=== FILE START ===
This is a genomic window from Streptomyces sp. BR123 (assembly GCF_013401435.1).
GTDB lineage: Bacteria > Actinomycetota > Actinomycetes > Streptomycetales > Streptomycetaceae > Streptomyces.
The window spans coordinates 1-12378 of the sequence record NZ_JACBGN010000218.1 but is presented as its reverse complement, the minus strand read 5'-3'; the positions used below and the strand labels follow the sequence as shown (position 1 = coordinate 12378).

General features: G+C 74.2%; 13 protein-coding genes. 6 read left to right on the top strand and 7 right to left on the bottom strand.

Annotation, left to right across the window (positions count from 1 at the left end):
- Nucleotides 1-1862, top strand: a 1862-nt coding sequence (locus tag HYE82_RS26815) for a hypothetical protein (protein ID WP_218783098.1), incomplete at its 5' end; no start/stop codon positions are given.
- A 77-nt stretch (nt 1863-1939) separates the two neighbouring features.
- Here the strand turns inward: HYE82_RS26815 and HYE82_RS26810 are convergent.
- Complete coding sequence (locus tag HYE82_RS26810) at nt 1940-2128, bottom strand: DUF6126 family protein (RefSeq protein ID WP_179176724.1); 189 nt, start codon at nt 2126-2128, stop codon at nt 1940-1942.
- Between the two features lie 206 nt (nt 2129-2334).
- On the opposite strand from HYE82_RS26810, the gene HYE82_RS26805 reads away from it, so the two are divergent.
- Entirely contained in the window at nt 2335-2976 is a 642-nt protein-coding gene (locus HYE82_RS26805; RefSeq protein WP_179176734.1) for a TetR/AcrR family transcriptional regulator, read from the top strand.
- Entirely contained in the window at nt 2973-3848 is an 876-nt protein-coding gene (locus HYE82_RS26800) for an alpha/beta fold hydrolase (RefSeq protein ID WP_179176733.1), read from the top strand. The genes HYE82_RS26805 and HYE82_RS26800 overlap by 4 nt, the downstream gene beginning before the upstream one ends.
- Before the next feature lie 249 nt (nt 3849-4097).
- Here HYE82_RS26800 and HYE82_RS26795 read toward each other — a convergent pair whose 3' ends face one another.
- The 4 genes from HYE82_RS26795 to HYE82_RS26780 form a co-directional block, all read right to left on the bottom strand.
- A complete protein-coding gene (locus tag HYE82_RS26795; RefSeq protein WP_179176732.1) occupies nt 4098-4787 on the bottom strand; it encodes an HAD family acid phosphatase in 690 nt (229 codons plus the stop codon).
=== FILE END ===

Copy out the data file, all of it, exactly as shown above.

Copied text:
This is a genomic window from Streptomyces sp. BR123 (assembly GCF_013401435.1).
GTDB lineage: Bacteria > Actinomycetota > Actinomycetes > Streptomycetales > Streptomycetaceae > Streptomyces.
The window spans coordinates 1-12378 of the sequence record NZ_JACBGN010000218.1 but is presented as its reverse complement, the minus strand read 5'-3'; the positions used below and the strand labels follow the sequence as shown (position 1 = coordinate 12378).

General features: G+C 74.2%; 13 protein-coding genes. 6 read left to right on the top strand and 7 right to left on the bottom strand.

Annotation, left to right across the window (positions count from 1 at the left end):
- Nucleotides 1-1862, top strand: a 1862-nt coding sequence (locus tag HYE82_RS26815) for a hypothetical protein (protein ID WP_218783098.1), incomplete at its 5' end; no start/stop codon positions are given.
- A 77-nt stretch (nt 1863-1939) separates the two neighbouring features.
- Here the strand turns inward: HYE82_RS26815 and HYE82_RS26810 are convergent.
- Complete coding sequence (locus tag HYE82_RS26810) at nt 1940-2128, bottom strand: DUF6126 family protein (RefSeq protein ID WP_179176724.1); 189 nt, start codon at nt 2126-2128, stop codon at nt 1940-1942.
- Between the two features lie 206 nt (nt 2129-2334).
- On the opposite strand from HYE82_RS26810, the gene HYE82_RS26805 reads away from it, so the two are divergent.
- Entirely contained in the window at nt 2335-2976 is a 642-nt protein-coding gene (locus HYE82_RS26805; RefSeq protein WP_179176734.1) for a TetR/AcrR family transcriptional regulator, read from the top strand.
- Entirely contained in the window at nt 2973-3848 is an 876-nt protein-coding gene (locus HYE82_RS26800) for an alpha/beta fold hydrolase (RefSeq protein ID WP_179176733.1), read from the top strand. The genes HYE82_RS26805 and HYE82_RS26800 overlap by 4 nt, the downstream gene beginning before the upstream one ends.
- Before the next feature lie 249 nt (nt 3849-4097).
- Here HYE82_RS26800 and HYE82_RS26795 read toward each other — a convergent pair whose 3' ends face one another.
- The 4 genes from HYE82_RS26795 to HYE82_RS26780 form a co-directional block, all read right to left on the bottom strand.
- A complete protein-coding gene (locus tag HYE82_RS26795; RefSeq protein WP_179176732.1) occupies nt 4098-4787 on the bottom strand; it encodes an HAD family acid phosphatase in 690 nt (229 codons plus the stop codon).